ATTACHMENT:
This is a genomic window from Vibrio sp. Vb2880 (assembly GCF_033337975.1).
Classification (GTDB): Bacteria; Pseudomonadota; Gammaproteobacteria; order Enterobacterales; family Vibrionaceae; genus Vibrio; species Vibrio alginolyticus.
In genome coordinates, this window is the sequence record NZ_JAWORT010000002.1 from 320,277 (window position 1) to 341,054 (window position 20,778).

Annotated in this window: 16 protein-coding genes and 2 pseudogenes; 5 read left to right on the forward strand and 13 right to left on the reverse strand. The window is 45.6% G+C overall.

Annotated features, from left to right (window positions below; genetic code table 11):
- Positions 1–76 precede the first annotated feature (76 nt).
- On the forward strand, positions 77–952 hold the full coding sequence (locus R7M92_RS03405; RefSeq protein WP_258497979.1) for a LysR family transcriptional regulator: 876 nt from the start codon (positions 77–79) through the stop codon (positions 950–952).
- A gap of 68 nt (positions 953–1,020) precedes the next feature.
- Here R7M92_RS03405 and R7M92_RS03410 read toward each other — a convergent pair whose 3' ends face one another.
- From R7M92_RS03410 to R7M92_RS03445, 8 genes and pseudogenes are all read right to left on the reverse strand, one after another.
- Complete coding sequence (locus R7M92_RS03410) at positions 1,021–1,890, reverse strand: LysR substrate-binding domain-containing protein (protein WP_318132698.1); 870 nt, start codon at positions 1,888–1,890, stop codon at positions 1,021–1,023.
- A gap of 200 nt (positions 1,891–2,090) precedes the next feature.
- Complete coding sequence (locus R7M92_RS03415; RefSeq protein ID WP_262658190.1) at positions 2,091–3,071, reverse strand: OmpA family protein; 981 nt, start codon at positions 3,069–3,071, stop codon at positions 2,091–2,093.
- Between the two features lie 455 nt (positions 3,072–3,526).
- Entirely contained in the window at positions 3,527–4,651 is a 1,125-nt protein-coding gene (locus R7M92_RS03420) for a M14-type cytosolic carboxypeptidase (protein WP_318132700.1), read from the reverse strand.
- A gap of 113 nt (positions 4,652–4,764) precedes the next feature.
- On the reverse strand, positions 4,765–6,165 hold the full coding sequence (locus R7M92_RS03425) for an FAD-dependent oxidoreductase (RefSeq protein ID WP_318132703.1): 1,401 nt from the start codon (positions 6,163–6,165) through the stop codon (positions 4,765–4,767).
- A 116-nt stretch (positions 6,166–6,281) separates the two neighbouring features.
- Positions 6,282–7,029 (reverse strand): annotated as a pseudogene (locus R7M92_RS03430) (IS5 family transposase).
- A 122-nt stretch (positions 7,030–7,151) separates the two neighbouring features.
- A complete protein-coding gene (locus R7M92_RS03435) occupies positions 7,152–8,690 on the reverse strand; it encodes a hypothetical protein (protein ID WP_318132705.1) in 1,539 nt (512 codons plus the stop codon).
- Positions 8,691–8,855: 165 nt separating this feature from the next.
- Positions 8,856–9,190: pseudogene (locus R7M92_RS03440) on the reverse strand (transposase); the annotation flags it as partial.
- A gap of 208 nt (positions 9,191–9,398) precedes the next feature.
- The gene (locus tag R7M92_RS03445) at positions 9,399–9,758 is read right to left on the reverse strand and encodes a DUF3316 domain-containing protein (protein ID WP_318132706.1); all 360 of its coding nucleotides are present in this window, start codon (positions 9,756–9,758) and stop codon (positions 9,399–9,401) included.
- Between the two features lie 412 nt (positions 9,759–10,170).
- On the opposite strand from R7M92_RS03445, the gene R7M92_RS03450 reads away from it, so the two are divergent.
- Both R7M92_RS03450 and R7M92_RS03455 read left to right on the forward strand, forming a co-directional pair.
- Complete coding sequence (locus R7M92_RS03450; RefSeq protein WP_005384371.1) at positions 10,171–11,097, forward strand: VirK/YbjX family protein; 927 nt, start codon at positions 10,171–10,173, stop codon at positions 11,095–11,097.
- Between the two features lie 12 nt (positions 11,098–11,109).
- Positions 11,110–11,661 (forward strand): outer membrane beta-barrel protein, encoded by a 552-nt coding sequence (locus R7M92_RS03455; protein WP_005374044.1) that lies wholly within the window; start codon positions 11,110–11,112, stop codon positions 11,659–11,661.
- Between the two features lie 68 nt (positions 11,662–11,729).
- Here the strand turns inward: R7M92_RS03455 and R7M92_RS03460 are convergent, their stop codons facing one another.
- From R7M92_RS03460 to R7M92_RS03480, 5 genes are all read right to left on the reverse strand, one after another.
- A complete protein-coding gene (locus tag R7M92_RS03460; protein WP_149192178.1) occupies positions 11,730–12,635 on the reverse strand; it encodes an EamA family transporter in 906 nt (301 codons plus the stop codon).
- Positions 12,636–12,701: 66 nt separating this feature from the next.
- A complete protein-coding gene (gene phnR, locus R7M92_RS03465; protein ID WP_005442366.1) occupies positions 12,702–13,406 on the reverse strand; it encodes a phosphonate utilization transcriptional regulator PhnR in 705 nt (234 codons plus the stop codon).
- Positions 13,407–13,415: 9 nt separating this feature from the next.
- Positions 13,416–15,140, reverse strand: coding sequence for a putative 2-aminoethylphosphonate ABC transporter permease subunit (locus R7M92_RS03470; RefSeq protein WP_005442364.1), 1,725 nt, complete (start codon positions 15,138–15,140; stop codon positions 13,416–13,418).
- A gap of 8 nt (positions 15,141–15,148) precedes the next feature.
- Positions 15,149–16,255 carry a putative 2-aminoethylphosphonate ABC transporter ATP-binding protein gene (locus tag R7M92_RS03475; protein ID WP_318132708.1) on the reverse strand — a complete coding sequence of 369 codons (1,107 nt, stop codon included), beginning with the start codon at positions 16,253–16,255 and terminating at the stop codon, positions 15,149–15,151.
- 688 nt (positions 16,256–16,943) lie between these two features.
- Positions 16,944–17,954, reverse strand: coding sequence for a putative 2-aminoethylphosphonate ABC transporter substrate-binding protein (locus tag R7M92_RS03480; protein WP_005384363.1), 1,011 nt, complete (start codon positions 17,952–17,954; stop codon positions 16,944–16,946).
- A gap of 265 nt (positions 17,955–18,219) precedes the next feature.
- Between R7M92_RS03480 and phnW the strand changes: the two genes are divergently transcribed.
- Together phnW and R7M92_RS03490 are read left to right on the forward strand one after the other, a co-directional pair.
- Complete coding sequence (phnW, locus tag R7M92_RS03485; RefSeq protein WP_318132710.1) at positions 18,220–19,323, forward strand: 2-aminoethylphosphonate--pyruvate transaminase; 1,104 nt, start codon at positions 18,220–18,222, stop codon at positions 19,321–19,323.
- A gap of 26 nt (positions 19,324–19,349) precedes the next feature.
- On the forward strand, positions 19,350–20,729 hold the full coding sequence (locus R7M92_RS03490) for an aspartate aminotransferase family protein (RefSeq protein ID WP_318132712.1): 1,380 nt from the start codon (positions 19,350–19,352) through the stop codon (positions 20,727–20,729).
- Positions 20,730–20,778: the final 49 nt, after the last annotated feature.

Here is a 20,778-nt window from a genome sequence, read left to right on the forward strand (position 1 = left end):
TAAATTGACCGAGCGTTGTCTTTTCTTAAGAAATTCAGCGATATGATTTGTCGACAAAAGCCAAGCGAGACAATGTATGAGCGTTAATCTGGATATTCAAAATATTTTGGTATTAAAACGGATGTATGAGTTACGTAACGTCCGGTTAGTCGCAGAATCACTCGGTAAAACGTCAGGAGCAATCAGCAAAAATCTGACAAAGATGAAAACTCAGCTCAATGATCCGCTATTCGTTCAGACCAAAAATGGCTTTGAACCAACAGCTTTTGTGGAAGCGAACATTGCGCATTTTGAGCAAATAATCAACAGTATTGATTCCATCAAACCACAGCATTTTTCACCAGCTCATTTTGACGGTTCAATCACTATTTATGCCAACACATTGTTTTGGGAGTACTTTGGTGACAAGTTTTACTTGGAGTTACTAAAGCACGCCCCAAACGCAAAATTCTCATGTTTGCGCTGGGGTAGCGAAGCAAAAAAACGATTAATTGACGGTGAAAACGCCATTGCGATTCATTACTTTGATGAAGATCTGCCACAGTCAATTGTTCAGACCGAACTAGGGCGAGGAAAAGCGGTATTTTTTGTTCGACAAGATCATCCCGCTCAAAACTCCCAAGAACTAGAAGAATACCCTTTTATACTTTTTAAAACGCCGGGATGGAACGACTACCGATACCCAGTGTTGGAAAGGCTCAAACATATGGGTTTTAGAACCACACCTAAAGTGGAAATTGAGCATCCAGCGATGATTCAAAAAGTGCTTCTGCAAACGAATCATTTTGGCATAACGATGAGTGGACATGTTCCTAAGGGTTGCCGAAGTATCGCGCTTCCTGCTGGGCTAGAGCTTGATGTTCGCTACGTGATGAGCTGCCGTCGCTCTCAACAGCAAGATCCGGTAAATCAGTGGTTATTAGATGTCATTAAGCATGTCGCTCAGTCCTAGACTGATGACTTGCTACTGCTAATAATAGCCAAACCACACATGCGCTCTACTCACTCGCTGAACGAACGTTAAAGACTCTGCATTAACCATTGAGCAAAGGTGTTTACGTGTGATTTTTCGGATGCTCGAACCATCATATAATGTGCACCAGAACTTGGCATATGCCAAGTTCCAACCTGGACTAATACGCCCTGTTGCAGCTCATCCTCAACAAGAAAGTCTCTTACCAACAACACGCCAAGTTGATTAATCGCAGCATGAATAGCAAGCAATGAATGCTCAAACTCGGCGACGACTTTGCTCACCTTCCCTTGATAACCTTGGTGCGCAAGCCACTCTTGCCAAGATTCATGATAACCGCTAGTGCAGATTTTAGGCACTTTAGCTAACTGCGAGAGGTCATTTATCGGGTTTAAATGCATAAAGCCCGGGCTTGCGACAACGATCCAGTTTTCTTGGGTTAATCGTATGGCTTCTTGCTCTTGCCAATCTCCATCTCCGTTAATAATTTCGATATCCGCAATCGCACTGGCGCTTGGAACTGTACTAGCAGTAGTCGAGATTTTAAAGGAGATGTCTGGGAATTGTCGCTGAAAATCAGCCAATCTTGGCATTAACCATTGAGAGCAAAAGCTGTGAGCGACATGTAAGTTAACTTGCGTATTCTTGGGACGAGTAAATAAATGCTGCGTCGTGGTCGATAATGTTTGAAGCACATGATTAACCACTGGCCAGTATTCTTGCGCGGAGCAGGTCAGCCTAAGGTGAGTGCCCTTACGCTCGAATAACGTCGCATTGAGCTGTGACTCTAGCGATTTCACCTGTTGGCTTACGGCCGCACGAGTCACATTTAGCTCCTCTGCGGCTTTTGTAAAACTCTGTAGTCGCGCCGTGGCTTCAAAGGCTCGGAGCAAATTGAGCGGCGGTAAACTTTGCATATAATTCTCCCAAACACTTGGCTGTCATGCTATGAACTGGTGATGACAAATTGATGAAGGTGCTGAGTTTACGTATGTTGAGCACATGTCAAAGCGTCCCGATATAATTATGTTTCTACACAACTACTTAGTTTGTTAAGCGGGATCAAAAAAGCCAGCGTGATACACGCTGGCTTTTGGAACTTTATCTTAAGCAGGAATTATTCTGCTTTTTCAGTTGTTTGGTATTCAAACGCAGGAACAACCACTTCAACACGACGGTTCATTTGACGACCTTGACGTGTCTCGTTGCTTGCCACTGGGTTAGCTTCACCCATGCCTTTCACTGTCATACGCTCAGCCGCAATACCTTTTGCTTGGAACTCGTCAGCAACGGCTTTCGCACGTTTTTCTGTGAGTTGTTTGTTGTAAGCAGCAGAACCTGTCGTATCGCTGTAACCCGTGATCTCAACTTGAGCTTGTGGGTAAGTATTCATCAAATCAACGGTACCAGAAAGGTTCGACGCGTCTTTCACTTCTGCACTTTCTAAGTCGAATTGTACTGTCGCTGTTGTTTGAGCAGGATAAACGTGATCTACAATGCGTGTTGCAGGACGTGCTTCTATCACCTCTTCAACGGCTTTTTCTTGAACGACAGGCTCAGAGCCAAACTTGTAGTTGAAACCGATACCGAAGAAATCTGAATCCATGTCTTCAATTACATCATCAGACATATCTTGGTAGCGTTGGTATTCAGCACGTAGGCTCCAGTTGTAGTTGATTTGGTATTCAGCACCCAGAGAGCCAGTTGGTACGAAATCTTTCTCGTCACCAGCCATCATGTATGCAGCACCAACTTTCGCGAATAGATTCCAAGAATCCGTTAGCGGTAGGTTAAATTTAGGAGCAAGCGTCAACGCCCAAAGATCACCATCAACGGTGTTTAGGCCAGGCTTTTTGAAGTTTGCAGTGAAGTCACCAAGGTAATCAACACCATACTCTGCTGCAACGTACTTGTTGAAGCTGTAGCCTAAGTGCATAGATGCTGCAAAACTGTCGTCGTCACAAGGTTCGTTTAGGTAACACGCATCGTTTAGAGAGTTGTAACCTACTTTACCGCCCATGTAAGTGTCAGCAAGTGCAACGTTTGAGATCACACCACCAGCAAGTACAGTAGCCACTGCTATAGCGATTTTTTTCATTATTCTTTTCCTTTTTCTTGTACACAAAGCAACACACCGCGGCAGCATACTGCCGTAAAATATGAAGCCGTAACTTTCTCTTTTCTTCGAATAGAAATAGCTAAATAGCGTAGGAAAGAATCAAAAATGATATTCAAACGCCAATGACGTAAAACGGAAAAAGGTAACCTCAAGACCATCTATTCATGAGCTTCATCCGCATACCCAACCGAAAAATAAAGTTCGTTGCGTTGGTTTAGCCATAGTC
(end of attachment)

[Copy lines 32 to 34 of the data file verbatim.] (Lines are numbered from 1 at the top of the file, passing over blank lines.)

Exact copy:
- Between the two features lie 68 nt (positions 11,662–11,729).
- Here the strand turns inward: R7M92_RS03455 and R7M92_RS03460 are convergent, their stop codons facing one another.
- From R7M92_RS03460 to R7M92_RS03480, 5 genes are all read right to left on the reverse strand, one after another.